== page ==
Thursday, August 05, 2004

Denham, Sir James Steuart, 4th Baronet

Denham was educated at the University of Edinburgh (1724 - 25). In the course of continental travels following his qualification as a lawyer (1735), he became embroiled in the Jacobite cause. His involvement in the 1745 rebellion of the Stuart pretender to the throne

Tuesday, August 03, 2004

Gillars, Mildred

Gillars was an aspiring actress who played minor parts in some American theatrical touring companies. She attended Ohio Wesleyan University but left in 1922. In 1929 she traveled to North Africa, with the intention of going on to Europe. In 1934 she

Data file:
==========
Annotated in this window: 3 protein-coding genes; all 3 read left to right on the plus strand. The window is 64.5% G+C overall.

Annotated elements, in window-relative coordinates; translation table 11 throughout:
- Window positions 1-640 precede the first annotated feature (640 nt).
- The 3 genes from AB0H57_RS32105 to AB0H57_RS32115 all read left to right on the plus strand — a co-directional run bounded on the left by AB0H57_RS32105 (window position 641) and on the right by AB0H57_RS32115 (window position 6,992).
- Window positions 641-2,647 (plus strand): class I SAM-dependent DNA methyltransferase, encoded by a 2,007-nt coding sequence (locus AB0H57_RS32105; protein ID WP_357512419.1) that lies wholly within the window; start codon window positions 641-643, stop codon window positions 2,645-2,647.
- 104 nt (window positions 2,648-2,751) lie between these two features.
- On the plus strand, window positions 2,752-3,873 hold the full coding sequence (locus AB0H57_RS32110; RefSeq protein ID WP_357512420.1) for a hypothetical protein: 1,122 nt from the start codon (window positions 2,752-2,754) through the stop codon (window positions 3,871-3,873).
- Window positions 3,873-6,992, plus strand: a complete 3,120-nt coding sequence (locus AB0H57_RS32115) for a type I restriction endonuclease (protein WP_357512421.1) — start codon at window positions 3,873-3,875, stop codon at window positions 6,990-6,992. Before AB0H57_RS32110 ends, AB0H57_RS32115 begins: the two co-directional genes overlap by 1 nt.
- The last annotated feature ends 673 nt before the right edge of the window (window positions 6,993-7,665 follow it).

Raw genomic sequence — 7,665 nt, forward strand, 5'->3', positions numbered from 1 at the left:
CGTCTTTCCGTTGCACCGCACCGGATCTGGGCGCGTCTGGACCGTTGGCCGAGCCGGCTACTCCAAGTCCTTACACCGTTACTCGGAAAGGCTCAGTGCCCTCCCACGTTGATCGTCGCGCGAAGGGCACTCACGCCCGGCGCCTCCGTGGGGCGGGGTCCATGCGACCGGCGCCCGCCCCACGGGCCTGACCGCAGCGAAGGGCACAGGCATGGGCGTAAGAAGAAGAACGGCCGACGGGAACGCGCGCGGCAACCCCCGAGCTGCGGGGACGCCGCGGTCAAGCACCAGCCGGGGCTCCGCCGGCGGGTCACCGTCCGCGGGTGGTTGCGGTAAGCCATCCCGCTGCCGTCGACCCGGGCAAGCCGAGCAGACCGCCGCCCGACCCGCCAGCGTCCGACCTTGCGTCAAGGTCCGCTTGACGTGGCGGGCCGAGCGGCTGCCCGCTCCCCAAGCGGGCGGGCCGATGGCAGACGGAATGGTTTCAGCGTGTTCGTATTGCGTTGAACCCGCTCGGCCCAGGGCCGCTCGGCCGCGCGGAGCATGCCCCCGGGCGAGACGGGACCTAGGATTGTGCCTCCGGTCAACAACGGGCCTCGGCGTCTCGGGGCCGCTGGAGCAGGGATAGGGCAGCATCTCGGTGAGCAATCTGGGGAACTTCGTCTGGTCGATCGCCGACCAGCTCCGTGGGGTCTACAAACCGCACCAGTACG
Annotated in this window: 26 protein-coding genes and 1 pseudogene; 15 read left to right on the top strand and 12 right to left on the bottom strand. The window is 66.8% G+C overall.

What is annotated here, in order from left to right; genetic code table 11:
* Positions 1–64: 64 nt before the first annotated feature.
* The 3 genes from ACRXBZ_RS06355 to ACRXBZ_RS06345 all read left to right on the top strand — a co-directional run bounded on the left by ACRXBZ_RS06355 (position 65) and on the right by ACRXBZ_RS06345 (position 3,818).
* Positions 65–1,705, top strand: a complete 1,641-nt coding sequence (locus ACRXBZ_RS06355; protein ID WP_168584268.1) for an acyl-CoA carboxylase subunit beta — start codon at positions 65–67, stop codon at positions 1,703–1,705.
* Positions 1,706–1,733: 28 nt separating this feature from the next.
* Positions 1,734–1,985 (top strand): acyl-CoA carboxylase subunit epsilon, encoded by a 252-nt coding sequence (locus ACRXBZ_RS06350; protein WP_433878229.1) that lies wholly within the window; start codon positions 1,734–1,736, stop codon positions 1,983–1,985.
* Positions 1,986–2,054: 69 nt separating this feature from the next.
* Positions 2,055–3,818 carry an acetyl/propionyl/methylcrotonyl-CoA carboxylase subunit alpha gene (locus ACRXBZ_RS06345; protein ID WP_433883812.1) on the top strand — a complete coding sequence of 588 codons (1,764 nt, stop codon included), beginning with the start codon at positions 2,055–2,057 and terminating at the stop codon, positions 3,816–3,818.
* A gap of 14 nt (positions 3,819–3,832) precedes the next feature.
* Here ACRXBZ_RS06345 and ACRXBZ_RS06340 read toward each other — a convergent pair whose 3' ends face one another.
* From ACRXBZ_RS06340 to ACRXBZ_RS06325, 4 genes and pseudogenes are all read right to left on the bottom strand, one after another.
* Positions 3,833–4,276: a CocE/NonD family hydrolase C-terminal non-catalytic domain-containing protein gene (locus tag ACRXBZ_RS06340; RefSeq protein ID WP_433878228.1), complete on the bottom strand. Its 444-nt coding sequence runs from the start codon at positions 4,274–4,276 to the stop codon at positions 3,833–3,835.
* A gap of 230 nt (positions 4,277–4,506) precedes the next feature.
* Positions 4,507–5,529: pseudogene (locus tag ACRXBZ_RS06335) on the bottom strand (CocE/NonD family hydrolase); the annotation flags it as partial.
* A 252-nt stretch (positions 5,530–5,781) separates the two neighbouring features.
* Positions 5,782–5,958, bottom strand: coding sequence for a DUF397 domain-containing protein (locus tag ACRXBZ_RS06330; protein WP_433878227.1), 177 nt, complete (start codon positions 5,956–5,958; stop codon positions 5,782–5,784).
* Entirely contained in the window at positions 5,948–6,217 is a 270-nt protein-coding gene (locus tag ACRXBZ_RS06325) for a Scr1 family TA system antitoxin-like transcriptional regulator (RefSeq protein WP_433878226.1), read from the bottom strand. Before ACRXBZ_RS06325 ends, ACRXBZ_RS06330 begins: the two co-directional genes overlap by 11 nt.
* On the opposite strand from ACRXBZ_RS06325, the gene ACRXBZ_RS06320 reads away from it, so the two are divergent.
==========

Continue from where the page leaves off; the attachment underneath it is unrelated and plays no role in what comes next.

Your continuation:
Monday, August 02, 2004

Stead, William Thomas

Stead was educated at home by his father, a clergyman, until he was 12 years old and then attended Silcoates School at Wakefield. He became an apprentice in a merchant's countinghouse and in about 1870 began to contribute

Sunday, August 01, 2004

New England

The region was named by Captain John Smith, who explored its shores in 1614 for some London merchants. New England was soon settled by English Puritans whose aversion to idleness and luxury served admirably the need of fledgling communities